India’s Great Fish Robbery Continues

“If the navy actually performs its duty and prevents Indian fishermen from entering into Sri Lankan waters, there won’t be any trouble in this regard from fishermen,” Mr Ponnambalam

by S. Rubatheesan

When the Department of Fisheries with the help of the Sri Lanka Navy dumped some 20 discarded buses off Delft Island sea in Jaffna during the fish breeding ban in June, they hope to achieve two things: one is to create an artificial reef, and other is to discourage Indian bottom trawlers who frequently enter through this route to Sri Lankan territorial waters.

Nearly two months on, Indian fishermen are navigating into Sri Lankan waters. They sail closer to the Northern sea shore for bottom trawling and then damage the nets of local fishermen.

“Indian fishermen are able to navigate [around] the discarded buses dumped on the seabed, after [some] initial accidents. They use satellite coordinates or Global Positioning System (GPS) devices in their trawlers,” Jaffna District Fishermen’s Association Secretary Annalingam Annarasa told the Sunday Times.

The location of the bus barrier is widely shared among Indian fishermen, Annarasa said.

A 45-day annual fishing ban ended on June 14, and hundreds of Indian trawlers are intruding into Sri Lankan waters via Mannar and Kachchathivu islet for bottom trawling, banned in Sri Lanka.

Local fishermen in Munai, Maruthankerny of Point Pedro and Palaly allege that 48 fishing nets, worth Rs 5.37 million had been destroyed by Indian trawlers on Monday.

A complaint has also been filed at the regional Fisheries Department in Jaffna demanding compensation, or livelihood assistance from authorities.

This was raised in Parliament on Thursday when Jaffna District All Ceylon Tamil Congress (ACTC) Parliamentarian Gajendrakumar Ponnambalam, alleged that the navy turned a blind eye to the Indian fishermen.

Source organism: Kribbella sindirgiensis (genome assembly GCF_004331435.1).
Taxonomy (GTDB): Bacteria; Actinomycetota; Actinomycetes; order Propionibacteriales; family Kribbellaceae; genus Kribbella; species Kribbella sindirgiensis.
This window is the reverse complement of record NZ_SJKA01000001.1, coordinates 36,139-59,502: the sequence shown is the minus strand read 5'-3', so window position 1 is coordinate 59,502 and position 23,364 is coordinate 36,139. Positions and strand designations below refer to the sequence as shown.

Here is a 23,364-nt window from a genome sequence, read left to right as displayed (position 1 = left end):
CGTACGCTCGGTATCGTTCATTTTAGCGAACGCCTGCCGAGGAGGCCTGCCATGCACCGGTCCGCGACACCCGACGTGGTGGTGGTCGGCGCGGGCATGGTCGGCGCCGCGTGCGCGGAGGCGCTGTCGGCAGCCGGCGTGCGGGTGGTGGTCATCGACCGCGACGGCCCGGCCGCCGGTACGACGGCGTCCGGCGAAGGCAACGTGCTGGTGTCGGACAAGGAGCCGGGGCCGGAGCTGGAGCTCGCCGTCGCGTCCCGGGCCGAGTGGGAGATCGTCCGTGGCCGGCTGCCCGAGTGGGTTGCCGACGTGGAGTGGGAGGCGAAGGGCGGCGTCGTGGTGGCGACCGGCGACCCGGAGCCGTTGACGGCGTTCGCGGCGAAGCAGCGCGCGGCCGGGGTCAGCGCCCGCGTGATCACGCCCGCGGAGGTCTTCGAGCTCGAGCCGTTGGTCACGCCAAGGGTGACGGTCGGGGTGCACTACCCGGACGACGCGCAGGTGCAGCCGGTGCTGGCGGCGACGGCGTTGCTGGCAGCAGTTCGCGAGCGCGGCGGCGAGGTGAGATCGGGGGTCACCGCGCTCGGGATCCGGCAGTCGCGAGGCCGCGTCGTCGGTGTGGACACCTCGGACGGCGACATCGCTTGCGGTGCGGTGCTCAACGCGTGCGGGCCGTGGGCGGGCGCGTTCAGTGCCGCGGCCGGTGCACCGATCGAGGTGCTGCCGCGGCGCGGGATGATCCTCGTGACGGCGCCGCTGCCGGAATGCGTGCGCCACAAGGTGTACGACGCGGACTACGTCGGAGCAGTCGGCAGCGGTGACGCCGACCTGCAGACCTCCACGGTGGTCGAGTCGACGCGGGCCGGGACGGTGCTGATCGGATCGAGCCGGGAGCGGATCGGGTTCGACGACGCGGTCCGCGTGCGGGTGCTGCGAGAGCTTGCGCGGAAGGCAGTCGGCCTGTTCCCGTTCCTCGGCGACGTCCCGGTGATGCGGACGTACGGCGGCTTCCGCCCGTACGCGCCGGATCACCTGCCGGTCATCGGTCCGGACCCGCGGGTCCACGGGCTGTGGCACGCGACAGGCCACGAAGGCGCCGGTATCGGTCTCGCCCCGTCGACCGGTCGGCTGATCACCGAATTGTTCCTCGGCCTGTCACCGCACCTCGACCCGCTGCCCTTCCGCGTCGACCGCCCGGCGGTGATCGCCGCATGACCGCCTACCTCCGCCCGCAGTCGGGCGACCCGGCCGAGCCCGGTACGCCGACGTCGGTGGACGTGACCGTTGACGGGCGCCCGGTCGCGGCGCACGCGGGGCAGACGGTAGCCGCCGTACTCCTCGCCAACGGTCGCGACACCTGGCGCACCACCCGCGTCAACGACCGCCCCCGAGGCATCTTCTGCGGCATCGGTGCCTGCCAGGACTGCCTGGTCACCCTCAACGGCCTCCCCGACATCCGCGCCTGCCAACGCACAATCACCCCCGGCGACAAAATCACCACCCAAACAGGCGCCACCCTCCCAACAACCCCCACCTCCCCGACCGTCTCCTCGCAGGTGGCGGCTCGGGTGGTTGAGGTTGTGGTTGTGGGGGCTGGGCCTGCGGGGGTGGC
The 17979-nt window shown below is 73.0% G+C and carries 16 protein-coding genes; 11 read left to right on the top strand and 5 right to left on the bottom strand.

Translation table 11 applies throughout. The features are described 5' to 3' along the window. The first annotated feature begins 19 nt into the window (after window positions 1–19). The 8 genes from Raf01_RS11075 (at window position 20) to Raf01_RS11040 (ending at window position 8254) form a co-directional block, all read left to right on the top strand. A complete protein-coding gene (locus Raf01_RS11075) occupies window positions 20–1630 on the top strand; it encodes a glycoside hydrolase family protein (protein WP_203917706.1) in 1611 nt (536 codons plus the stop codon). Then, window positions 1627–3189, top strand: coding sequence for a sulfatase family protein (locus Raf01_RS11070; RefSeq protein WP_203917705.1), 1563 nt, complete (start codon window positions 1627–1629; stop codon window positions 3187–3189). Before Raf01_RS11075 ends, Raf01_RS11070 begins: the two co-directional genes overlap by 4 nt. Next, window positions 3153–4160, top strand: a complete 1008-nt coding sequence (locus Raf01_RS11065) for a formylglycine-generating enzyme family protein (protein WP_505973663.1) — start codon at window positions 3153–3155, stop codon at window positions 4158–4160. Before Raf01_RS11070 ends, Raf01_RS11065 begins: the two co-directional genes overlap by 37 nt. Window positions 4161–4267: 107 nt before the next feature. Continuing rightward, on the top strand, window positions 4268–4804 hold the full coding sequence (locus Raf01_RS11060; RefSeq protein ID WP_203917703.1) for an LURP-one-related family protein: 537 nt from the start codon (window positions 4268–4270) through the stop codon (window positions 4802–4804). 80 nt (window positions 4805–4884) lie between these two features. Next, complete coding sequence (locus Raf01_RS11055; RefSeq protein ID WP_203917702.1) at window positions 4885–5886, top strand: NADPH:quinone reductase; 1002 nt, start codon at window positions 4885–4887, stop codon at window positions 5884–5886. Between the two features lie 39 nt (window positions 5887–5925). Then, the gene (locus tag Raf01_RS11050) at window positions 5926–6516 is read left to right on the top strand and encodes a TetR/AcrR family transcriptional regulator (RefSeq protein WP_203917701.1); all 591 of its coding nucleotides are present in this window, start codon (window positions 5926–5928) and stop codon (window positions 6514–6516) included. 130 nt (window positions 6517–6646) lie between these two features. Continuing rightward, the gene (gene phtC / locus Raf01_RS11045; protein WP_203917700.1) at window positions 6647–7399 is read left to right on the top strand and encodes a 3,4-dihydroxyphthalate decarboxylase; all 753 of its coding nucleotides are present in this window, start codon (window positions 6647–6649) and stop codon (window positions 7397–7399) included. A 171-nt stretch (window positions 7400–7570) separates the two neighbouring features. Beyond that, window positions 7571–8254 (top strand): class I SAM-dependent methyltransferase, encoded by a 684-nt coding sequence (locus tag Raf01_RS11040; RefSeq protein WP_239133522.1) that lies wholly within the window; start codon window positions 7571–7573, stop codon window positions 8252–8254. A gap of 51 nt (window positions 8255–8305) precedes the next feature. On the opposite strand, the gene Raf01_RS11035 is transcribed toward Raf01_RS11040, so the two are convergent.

“If the navy actually performs its duty and prevents Indian fishermen from entering into Sri Lankan waters, there won’t be any trouble in this regard from fishermen,” Mr Ponnambalam said. He also accused the navy of acquiring land belonging to the people of the North to extend the bases, while failing miserably to take action against Indian poachers.

He also asked whether the government is deliberately silent.

Tired of repeated assurances by politicians and government authorities, a group of fishermen representing fisherfolk across the district met the commander northern naval area, Rear Admiral Priyantha Perera last week. The Assistant Director of Fisheries in Jaffna was also present. The meeting was held at Northern Naval Command in Kankesanthurai.

Fishermen at the meeting — that went for over two hours — were not happy with responses from the Northern Navy Commander for their request to take tough action against Indian fishermen.

At one point, fishermen leaders from Point Pedro warned that if the navy failed to take action, it would lead to clashes between fisherfolk of the two countries, suggesting local fishermen would be forced to take the law into their hands to detain Indian fishermen at mid sea.

“The Navy Commander failed to give us any solid undertaking to stop the Indian fishermen in our waters, although we pointed out the hardships we face, particularly after the pandemic,” fishermen leader Annarasa, who was among attendees at the meeting, said.

Ahead of plans to protest in front of the Consulate-General of India in Jaffna, Northern fishermen are to meet the newly-appointed consul-general on August 11.

Days after the meeting with local fishermen leaders, a fisherman from Nagapattinam, Tamil Nadu was reportedly injured in a shooting incident, allegedly by the Sri Lanka Navy at mid sea last Wednesday.

Eight Indian fishermen on that Indian trawler are registered under a politician of the ruling Dravida Munnetra Kazhagam (DMK) party in Tamil Nadu, according to Indian media reports.

Navy Spokesman, Captain Indika De Silva, said navy sailors are advised about standard protocols during patrols. “We don’t shoot at them but chase them away from our waters,” he said.

He also said Indian fishermen who engage in illegal trawling in Sri Lankan waters are not arrested due to coronavirus concerns.

As local fishermen are demanding compensation for the damage caused by Indian bottom trawlers, the Fisheries Ministry is considering auctioning seized Indian trawlers and fishing gear in Sri Lankan custody.

Fisheries Minister Douglas Devananda told the Sunday Times that this week he would go to the sites where seized Indian trawlers are anchored to understand their quality before an auction.

By 2018, at least 174 Indian trawlers had been released by the authorities and an Indian delegation visited Sri Lanka to retrieve the trawlers that were in good condition.

( Sunday Times, Sri Lanka) 

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